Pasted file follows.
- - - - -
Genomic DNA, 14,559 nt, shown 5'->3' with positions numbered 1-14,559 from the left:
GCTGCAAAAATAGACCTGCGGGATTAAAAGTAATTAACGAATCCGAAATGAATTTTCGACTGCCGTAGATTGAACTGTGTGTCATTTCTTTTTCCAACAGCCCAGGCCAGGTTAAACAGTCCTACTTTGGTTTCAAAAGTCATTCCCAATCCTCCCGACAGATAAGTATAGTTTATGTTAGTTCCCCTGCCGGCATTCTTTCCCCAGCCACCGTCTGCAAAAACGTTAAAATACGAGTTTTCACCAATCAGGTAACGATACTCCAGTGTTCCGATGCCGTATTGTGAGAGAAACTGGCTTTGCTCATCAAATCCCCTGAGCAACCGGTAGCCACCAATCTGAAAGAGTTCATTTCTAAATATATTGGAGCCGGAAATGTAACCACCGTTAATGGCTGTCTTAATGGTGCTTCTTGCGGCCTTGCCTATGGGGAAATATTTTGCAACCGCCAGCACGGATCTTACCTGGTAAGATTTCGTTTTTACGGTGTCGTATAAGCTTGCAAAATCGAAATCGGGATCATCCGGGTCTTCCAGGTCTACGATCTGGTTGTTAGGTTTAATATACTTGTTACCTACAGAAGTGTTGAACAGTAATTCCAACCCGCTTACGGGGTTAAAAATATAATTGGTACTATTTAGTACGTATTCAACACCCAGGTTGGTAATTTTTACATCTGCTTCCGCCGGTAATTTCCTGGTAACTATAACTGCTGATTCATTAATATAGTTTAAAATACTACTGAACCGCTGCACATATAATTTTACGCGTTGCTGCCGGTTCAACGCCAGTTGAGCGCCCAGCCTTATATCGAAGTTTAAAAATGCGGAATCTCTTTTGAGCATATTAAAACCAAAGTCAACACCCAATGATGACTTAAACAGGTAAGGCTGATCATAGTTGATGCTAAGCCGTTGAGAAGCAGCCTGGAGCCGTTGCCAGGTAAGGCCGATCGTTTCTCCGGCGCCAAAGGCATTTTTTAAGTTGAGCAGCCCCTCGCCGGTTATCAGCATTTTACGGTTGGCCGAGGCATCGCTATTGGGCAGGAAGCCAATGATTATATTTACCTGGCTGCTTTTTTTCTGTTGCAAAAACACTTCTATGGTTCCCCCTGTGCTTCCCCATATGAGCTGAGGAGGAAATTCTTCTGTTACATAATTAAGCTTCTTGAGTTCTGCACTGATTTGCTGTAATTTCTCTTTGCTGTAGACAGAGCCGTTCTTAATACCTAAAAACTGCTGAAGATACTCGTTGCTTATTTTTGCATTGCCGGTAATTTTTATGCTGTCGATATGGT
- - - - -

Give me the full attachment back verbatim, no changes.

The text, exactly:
Genomic DNA, 14,559 nt, shown 5'->3' with positions numbered 1-14,559 from the left:
GCTGCAAAAATAGACCTGCGGGATTAAAAGTAATTAACGAATCCGAAATGAATTTTCGACTGCCGTAGATTGAACTGTGTGTCATTTCTTTTTCCAACAGCCCAGGCCAGGTTAAACAGTCCTACTTTGGTTTCAAAAGTCATTCCCAATCCTCCCGACAGATAAGTATAGTTTATGTTAGTTCCCCTGCCGGCATTCTTTCCCCAGCCACCGTCTGCAAAAACGTTAAAATACGAGTTTTCACCAATCAGGTAACGATACTCCAGTGTTCCGATGCCGTATTGTGAGAGAAACTGGCTTTGCTCATCAAATCCCCTGAGCAACCGGTAGCCACCAATCTGAAAGAGTTCATTTCTAAATATATTGGAGCCGGAAATGTAACCACCGTTAATGGCTGTCTTAATGGTGCTTCTTGCGGCCTTGCCTATGGGGAAATATTTTGCAACCGCCAGCACGGATCTTACCTGGTAAGATTTCGTTTTTACGGTGTCGTATAAGCTTGCAAAATCGAAATCGGGATCATCCGGGTCTTCCAGGTCTACGATCTGGTTGTTAGGTTTAATATACTTGTTACCTACAGAAGTGTTGAACAGTAATTCCAACCCGCTTACGGGGTTAAAAATATAATTGGTACTATTTAGTACGTATTCAACACCCAGGTTGGTAATTTTTACATCTGCTTCCGCCGGTAATTTCCTGGTAACTATAACTGCTGATTCATTAATATAGTTTAAAATACTACTGAACCGCTGCACATATAATTTTACGCGTTGCTGCCGGTTCAACGCCAGTTGAGCGCCCAGCCTTATATCGAAGTTTAAAAATGCGGAATCTCTTTTGAGCATATTAAAACCAAAGTCAACACCCAATGATGACTTAAACAGGTAAGGCTGATCATAGTTGATGCTAAGCCGTTGAGAAGCAGCCTGGAGCCGTTGCCAGGTAAGGCCGATCGTTTCTCCGGCGCCAAAGGCATTTTTTAAGTTGAGCAGCCCCTCGCCGGTTATCAGCATTTTACGGTTGGCCGAGGCATCGCTATTGGGCAGGAAGCCAATGATTATATTTACCTGGCTGCTTTTTTTCTGTTGCAAAAACACTTCTATGGTTCCCCCTGTGCTTCCCCATATGAGCTGAGGAGGAAATTCTTCTGTTACATAATTAAGCTTCTTGAGTTCTGCACTGATTTGCTGTAATTTCTCTTTGCTGTAGACAGAGCCGTTCTTAATACCTAAAAACTGCTGAAGATACTCGTTGCTTATTTTTGCATTGCCGGTAATTTTTATGCTGTCGATATGGT